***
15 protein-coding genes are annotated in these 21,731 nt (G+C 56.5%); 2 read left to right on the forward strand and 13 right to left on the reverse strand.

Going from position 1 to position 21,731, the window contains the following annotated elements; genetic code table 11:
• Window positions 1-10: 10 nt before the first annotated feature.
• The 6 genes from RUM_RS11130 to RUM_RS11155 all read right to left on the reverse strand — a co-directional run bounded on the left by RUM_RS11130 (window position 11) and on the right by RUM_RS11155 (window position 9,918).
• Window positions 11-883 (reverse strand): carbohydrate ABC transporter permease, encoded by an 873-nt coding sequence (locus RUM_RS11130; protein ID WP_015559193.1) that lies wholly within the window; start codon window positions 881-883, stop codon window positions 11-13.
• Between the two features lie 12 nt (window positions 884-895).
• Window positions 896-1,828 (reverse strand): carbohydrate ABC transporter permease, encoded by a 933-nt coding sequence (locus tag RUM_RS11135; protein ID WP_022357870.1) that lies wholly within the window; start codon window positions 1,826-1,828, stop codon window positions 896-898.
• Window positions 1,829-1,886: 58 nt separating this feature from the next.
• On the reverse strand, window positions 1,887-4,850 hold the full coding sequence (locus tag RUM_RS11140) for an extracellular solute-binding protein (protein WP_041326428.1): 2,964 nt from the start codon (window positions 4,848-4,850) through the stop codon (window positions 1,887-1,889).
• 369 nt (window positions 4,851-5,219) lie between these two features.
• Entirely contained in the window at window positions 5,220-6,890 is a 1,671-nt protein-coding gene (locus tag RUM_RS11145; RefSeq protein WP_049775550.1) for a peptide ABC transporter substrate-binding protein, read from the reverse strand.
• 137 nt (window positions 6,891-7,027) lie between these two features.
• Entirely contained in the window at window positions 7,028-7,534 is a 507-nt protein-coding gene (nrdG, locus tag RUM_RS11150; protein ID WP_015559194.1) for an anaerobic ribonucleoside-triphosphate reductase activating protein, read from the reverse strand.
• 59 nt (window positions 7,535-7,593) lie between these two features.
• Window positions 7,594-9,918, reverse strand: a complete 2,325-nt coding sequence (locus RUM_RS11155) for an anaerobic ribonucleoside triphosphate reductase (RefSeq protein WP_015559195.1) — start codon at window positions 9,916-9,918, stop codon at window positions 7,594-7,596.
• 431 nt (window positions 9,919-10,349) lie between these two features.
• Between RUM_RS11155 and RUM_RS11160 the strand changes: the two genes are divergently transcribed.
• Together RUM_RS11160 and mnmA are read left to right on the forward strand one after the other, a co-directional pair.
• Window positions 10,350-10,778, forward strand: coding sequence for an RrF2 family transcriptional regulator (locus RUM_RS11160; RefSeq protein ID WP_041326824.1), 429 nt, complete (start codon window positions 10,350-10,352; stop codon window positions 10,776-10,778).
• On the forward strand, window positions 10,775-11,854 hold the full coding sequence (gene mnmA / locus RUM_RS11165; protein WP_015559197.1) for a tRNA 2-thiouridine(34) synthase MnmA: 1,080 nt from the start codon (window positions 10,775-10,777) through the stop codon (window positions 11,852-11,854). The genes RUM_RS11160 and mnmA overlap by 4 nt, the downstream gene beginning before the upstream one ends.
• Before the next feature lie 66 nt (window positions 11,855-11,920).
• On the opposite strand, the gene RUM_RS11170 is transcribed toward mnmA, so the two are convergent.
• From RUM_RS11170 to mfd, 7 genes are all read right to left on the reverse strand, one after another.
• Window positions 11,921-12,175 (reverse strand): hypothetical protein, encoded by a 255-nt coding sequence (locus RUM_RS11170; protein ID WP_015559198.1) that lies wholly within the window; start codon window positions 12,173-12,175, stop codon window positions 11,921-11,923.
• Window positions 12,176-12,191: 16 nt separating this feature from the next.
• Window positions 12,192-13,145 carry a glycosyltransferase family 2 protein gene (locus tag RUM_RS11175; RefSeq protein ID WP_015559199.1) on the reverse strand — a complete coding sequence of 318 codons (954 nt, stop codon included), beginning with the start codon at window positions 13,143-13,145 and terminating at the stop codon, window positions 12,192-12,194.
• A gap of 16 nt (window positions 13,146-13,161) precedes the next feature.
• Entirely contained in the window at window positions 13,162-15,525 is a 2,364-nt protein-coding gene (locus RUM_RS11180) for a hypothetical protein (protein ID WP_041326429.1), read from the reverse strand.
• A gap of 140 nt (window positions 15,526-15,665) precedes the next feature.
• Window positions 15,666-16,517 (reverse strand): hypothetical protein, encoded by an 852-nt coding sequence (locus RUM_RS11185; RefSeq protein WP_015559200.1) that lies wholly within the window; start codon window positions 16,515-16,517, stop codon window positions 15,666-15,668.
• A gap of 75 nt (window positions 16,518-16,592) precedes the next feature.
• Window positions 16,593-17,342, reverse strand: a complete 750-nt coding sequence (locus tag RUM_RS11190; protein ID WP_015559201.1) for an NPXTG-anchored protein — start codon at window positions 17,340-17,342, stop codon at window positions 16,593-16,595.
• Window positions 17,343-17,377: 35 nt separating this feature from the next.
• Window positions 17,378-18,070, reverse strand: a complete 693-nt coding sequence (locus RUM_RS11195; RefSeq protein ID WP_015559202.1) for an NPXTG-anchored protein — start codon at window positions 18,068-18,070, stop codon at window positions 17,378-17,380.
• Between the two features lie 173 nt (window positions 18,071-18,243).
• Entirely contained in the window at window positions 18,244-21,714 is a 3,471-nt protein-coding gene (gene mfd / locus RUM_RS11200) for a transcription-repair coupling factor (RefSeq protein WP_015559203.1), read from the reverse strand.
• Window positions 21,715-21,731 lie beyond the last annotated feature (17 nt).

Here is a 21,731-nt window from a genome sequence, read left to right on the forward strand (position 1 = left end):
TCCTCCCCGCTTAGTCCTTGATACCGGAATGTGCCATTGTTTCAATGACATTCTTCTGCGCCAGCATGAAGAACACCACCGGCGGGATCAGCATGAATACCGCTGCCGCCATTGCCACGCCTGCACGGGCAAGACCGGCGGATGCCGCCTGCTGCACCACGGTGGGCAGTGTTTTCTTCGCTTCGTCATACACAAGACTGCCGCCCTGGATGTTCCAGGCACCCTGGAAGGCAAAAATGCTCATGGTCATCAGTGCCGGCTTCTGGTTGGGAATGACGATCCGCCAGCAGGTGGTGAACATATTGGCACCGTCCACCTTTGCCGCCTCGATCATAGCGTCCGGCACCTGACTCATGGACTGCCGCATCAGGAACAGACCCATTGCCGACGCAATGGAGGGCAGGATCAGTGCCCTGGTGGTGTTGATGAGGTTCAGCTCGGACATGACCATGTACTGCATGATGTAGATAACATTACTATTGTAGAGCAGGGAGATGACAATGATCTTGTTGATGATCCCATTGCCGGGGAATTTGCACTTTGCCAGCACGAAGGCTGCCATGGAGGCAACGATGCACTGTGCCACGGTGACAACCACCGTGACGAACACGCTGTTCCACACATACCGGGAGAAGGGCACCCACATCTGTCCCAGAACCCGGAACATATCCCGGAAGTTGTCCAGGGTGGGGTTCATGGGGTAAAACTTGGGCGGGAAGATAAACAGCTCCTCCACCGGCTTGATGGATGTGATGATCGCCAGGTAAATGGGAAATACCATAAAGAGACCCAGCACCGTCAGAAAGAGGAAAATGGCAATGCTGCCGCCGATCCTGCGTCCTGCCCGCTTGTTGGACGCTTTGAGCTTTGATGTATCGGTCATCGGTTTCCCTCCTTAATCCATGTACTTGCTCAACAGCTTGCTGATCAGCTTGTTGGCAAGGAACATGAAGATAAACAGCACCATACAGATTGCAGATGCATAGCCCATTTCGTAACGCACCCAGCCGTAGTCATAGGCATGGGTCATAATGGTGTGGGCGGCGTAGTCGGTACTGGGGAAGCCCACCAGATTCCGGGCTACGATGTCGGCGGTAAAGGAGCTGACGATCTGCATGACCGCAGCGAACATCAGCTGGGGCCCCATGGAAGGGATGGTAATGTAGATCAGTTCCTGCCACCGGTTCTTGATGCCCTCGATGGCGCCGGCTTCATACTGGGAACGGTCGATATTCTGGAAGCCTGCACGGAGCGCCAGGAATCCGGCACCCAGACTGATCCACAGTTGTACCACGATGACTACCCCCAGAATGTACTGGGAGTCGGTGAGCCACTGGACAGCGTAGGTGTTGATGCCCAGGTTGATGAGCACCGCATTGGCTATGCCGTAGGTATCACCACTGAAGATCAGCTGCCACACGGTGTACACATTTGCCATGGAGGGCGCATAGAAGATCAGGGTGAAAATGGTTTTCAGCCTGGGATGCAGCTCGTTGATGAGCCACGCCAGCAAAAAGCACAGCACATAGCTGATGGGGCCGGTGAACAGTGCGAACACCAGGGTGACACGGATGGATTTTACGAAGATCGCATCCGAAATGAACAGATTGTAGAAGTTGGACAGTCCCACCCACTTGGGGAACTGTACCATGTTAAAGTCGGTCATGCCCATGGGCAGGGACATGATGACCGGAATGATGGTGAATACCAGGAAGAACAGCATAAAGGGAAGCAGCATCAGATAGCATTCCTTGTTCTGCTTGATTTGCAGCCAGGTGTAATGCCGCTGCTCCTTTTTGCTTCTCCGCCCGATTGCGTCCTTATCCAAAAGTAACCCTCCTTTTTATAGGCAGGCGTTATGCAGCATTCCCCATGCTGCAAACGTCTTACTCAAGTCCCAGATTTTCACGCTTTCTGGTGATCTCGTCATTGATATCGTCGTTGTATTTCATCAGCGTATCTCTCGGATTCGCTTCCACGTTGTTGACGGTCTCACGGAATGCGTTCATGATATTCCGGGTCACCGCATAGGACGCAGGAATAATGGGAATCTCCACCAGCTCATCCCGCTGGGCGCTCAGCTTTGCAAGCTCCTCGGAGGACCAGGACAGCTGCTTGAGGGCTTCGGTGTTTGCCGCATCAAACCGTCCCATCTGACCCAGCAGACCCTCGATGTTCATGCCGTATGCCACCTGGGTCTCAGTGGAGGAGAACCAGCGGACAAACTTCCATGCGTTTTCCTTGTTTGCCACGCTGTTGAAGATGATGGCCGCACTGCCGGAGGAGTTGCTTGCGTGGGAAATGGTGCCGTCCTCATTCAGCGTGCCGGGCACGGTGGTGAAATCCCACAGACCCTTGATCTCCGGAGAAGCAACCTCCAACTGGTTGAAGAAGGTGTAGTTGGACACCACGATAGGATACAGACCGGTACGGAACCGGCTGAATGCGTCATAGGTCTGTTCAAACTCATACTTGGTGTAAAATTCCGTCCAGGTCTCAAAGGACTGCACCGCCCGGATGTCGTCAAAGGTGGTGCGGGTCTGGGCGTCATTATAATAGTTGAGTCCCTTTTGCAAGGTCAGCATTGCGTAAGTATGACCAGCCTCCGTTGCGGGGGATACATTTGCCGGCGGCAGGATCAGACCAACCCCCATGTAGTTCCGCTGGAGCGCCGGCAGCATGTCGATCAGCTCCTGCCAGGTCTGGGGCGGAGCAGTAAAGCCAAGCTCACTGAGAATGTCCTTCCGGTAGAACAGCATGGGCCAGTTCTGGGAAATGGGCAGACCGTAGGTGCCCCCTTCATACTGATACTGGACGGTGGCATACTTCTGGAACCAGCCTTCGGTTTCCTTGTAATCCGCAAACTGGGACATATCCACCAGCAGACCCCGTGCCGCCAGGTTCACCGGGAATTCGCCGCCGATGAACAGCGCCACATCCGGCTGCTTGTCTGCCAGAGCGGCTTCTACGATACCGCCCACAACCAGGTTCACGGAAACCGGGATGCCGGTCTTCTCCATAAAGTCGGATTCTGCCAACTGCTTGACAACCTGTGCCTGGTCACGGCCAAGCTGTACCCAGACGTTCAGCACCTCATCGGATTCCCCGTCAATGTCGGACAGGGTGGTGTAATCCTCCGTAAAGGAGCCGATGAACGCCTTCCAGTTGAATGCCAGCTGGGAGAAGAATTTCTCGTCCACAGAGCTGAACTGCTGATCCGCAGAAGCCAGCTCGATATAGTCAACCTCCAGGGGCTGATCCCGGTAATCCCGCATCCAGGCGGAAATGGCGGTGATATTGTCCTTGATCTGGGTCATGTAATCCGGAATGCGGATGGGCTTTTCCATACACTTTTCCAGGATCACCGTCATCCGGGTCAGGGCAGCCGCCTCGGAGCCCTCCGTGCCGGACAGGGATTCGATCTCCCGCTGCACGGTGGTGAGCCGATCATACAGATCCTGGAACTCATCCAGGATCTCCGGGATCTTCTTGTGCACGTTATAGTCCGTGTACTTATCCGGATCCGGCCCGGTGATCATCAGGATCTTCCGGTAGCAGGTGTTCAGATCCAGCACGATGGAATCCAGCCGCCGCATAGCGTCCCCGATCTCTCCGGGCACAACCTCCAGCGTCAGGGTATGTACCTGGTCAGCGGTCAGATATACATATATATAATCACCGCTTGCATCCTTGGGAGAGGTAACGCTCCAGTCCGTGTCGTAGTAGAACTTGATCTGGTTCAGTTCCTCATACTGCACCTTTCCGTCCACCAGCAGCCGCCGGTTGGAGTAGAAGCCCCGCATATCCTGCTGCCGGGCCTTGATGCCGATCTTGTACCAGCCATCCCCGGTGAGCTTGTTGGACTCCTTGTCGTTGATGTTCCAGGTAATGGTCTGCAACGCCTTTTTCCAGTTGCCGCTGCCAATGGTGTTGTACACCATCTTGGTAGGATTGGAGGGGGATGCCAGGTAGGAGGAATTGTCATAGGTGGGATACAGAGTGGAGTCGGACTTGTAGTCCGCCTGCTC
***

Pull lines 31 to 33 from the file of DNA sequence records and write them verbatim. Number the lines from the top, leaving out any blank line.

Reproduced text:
• A gap of 75 nt (window positions 16,518-16,592) precedes the next feature.
• Window positions 16,593-17,342, reverse strand: a complete 750-nt coding sequence (locus tag RUM_RS11190; protein ID WP_015559201.1) for an NPXTG-anchored protein — start codon at window positions 17,340-17,342, stop codon at window positions 16,593-16,595.
• Window positions 17,343-17,377: 35 nt separating this feature from the next.